That document said subordination of media to “party discipline” was being undermined through promotion of “the free flow of information on the internet” and “slandering our country’s efforts to improve internet management by calling them a crackdown on the internet.”
The New York Times reported in 2013 that the document “bears the unmistakable imprimatur of Xi Jinping.”
Yaqui Wang, Human Rights Watch’s senior China researcher, noted the document “set the tone” for “a period of unrelenting crackdowns on the internet, media, civil society and education.”
“Gradually, the experience of being online in China changed," Wang wrote. "The list of banned words and images grew. Articles and posts that managed to be published got removed quickly. The government got savvier, and more aggressive, about using its own technology: AI-powered censors could scan images to determine whether they contained certain sensitive words or phrases. An increasing number of foreign websites were blocked by the Great Firewall.”
In 2013, tough measures were launched to stop the spread the spread of online rumors.
The space for expression online continues to shrink.
In 2018, the Cyberspace Administration of China (CAC) ordered the deletion of thousands of “self-media” and social media accounts to stop the spread of “politically harmful information” or “vulgar” content, the Washington D.C.-based group Chinese Human Rights Defenders reported.
The CAC said 110,000 accounts and 486,000 posts had been removed by December 2018.
Official media, already operating under rigid state directives, have also seen greater restrictions.
In January 2021, Chinese officials said they would vet the social media posts of journalists while renewing their press credentials.
In August 2021, Foreign Policy’s Tracy Wen Liu reported that increasingly large numbers of people are being censored online, in part, because “the censorship machinery” runs on a quota system.
Liu argued that people are “too afraid to post meaningfully threatening or dissident content,” leading the censors to “brand milder content as unacceptable to meet their own quotas.”
This has included an online crackdown on the LGBT community.
Liu and Human Rights Watch’s Yaqui Wang have both documented how aggressive nationalists are further able to dictate online discourse. Wang specifically links this rise in online nationalism to the internet ecosystem created under the Great Firewall.
Ambassador Qin claimed there are many channels for criticism of the government. But in practice, serious criticism of government policy, and even mild mockery, are banned.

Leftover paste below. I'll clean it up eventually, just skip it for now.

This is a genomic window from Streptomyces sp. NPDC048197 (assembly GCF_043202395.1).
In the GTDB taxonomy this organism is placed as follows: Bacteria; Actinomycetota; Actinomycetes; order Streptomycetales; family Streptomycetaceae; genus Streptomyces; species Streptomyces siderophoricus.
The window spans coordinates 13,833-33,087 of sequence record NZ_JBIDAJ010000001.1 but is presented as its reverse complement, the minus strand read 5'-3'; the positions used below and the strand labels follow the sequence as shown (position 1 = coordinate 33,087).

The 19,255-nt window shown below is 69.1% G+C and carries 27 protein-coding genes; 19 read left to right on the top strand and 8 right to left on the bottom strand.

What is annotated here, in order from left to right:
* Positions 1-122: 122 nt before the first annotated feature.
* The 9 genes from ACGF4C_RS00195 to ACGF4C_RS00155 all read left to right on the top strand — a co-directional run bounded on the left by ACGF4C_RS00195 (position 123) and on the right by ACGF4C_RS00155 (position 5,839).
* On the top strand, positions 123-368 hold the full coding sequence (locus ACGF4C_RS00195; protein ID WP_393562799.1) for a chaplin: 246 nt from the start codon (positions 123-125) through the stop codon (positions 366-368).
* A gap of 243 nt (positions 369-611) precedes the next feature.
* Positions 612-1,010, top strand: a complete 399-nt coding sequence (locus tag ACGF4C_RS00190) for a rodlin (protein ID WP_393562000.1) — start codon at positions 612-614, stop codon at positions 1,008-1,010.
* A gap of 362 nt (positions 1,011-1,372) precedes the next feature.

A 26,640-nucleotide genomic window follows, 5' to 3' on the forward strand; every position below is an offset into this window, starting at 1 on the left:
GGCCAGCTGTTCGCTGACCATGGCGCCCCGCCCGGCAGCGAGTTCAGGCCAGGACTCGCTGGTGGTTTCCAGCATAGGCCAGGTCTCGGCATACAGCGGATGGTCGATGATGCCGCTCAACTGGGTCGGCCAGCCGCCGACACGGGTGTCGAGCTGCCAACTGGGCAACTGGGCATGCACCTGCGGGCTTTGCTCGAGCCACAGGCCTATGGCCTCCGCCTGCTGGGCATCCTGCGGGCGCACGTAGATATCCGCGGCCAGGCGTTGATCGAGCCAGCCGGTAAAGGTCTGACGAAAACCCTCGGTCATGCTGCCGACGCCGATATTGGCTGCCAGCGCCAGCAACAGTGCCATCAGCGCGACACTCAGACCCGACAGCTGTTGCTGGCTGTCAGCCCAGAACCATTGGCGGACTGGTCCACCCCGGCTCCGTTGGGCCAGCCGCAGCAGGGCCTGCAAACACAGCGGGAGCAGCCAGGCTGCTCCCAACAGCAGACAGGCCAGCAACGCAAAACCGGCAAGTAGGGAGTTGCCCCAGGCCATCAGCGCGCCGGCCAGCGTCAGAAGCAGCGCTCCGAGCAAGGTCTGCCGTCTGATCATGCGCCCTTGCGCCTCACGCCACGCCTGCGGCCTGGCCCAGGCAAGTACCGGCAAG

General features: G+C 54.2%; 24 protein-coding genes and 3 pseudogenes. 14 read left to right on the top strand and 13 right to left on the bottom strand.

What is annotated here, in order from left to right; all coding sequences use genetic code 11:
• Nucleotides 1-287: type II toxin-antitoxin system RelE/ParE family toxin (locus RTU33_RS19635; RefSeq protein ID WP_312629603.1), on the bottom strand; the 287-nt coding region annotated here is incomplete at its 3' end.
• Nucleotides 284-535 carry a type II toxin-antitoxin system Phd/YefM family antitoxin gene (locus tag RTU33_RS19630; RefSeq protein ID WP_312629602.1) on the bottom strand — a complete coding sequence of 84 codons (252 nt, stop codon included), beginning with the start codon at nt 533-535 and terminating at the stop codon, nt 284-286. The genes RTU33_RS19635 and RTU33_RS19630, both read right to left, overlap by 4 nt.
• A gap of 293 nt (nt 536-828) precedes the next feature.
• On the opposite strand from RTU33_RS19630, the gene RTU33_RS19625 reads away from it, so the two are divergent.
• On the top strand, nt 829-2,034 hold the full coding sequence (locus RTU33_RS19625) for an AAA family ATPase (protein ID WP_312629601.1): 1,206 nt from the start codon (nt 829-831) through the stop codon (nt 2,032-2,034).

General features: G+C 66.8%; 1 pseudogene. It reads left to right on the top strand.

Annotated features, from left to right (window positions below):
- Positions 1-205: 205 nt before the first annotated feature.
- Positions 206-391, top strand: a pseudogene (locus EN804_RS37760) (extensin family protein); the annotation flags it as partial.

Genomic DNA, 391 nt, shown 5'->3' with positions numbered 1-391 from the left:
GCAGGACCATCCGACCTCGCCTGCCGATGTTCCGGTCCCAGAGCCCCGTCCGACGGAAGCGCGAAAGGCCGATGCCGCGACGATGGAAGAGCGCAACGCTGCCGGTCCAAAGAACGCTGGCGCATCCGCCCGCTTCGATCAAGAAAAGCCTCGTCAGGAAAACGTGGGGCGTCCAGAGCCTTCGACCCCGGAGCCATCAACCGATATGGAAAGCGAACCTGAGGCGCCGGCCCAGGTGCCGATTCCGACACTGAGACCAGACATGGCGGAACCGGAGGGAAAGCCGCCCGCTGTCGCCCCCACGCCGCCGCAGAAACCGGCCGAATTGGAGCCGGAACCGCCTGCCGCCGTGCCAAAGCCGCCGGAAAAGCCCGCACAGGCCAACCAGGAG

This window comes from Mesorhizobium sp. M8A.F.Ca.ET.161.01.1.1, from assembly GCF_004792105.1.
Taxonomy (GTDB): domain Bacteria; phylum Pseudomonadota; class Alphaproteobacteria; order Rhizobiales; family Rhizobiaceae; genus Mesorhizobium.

In March 2020, former real estate tycoon Ren Zhiqiang went missing after writing an essay critical of the CCP’s handling of the coronavirus outbreak. The essay alluded to Xi, but did not mention him by name.
Ren was later sentenced to 18 years in prison on corruption, bribery and embezzlement charges that he did not contest.
In May 2020, Chen Jieren, a former state media journalist turned anti-corruption blogger, was jailed for 15 years for “picking quarrels and provoking trouble,” “extortion and blackmail,” “illegal business activity” and “bribes.”
In truth, Chinese Human Rights Defenders said, Chen was jailed for exercising his freedom of expression. They argued the harsh sentence was intended to send a “chilling signal to online independent commentators and citizen journalists.”
Even the censors are not safe.
In 2021, Peng Bo, former deputy chief of the Chinese cybersace agency, was expelled from the CCP and charged with corruption after investigators found he had “strayed from the decisions and plans laid down by the Party Central about the propaganda struggle over the internet.”
Poking fun at Xi is also not permitted.
After Xi was mocked for using the contrived phrase “sprinkling pepper” in a February 2021 speech, the word pepper “was completely censored on Weibo for eight days after the speech,” China Digital Times reports.
Likewise, Chinese authorities added Winnie the Pooh to an internet blacklist after netizens compared Xi’s physical appearance to that of the cartoon bear.
The political risk news and analysis site Global Risks Insights said “Beijing sees a serious effort to undermine the dignity of the presidential office and Xi himself” in the comparison.
But Global Risks Insights also noted China has lost the opportunity to seize on a potentially “positive, and organic, public image campaign for Xi,” thus highlighting the touchiness of authoritarian regimes.
Meantime, Beijing also manipulates online discourse using an army of fake commentators.
A 2016 Harvard University study found that the Chinese government “fabricates and posts about 448 million social media comments a year.”
The researchers found that online commentators, rather than engaging critics of the Chinese government, are carrying out a campaign of “strategic distraction from collective action, grievances or general negativity.”